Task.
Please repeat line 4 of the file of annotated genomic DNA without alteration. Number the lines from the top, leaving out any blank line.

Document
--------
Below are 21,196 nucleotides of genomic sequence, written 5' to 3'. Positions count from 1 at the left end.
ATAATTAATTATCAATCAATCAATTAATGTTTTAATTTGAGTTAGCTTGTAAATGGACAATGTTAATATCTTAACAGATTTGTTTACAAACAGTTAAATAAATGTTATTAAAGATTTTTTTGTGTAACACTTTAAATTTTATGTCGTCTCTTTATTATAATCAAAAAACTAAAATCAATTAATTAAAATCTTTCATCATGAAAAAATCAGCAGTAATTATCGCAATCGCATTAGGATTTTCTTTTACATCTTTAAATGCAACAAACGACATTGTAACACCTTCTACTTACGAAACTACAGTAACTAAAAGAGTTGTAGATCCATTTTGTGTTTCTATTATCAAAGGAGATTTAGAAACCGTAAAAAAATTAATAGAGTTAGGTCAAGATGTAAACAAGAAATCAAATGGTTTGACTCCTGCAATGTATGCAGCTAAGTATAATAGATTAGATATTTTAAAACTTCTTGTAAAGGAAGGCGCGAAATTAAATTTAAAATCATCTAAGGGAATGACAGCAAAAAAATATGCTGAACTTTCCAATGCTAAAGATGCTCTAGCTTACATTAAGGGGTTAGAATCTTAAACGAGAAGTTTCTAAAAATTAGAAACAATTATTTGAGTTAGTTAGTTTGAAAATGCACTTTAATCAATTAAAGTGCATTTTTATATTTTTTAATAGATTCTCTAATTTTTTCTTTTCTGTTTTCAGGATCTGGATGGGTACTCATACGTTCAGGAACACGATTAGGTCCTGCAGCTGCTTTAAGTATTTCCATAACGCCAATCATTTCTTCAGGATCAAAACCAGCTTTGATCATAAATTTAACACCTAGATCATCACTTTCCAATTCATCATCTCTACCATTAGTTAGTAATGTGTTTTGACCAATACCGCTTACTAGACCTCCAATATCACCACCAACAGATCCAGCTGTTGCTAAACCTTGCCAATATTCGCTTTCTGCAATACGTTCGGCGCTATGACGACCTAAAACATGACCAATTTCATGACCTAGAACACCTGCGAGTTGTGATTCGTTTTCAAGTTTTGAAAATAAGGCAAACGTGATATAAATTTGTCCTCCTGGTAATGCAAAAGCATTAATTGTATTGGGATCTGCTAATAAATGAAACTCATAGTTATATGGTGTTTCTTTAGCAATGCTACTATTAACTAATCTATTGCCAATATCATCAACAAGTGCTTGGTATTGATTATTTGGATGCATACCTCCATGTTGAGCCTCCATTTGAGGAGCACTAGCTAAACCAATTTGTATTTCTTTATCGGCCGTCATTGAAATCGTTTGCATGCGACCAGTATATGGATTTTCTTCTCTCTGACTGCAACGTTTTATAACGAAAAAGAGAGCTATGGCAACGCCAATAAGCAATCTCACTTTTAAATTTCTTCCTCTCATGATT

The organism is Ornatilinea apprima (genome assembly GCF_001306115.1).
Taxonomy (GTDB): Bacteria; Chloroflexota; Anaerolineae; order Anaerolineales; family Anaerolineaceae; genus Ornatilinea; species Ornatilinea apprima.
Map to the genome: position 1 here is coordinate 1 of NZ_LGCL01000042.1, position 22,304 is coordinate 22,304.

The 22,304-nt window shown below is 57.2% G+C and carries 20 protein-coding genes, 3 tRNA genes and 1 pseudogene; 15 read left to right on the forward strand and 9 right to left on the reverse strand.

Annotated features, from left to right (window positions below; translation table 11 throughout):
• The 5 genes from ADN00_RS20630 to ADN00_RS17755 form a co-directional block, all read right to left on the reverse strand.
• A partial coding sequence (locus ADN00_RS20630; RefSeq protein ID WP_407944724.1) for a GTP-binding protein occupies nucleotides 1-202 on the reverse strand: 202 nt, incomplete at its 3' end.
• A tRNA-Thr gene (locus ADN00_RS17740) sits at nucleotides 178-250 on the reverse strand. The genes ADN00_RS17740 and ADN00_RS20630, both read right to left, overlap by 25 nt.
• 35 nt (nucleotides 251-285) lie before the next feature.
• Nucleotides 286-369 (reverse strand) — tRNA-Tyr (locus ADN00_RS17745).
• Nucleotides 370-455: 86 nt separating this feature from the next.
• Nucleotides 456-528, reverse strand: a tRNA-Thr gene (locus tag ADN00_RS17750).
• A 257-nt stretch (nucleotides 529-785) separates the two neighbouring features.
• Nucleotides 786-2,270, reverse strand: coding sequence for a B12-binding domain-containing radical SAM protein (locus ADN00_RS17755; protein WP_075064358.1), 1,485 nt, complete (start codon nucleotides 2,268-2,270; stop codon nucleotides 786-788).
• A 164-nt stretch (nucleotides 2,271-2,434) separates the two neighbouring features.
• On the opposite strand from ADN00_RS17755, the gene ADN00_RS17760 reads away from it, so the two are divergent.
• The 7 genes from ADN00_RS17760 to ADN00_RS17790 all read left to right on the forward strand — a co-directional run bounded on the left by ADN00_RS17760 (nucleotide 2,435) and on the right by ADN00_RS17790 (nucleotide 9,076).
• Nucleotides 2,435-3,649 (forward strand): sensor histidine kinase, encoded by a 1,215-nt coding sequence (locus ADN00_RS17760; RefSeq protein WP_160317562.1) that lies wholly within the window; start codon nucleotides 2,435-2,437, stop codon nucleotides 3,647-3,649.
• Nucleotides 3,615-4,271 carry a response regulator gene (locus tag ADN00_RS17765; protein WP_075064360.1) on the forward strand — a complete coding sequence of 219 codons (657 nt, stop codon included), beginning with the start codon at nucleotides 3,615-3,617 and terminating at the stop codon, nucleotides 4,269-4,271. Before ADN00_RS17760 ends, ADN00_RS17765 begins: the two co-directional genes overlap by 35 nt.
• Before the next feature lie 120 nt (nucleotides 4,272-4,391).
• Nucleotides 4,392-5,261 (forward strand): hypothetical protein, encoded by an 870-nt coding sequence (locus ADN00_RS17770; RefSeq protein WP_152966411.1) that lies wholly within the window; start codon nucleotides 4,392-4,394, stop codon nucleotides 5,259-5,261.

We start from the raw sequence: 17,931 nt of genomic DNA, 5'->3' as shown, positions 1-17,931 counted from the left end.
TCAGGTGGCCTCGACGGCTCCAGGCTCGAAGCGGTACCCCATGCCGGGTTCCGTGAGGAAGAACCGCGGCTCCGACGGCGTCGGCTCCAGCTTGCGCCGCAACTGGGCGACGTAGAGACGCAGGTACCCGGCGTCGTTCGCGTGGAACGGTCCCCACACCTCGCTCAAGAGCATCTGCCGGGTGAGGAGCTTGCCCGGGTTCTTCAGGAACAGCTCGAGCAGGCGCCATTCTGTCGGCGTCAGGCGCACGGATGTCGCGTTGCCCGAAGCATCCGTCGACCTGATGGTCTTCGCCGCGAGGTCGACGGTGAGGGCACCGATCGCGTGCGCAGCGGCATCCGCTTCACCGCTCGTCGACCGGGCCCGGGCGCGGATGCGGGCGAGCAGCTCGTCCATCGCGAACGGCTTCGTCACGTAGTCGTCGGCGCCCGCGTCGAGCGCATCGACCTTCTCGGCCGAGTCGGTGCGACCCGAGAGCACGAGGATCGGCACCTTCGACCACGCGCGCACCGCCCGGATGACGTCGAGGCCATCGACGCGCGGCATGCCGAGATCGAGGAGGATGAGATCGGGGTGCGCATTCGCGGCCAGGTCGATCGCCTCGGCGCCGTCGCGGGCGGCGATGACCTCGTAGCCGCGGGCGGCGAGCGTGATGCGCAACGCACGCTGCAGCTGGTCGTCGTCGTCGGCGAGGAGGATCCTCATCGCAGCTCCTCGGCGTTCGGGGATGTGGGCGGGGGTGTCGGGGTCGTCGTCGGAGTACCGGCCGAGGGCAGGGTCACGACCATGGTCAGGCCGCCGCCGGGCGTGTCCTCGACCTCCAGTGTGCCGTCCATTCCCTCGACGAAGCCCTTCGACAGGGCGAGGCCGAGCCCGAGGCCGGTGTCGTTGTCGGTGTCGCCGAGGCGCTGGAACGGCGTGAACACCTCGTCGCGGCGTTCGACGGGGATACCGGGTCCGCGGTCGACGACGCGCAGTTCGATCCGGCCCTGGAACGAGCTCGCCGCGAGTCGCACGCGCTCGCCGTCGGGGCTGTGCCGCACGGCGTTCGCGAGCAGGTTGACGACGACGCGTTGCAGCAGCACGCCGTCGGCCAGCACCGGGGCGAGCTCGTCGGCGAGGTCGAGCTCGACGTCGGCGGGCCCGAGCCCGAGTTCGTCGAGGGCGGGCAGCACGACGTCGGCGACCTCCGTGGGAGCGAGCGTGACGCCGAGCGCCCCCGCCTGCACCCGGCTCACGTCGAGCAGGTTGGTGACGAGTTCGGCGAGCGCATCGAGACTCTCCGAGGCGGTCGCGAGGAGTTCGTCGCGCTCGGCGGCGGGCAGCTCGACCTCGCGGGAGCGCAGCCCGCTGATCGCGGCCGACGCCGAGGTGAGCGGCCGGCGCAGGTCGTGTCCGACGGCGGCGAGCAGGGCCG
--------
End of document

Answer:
Taxonomy (GTDB): Bacteria; Chloroflexota; Anaerolineae; order Anaerolineales; family Anaerolineaceae; genus Ornatilinea; species Ornatilinea apprima.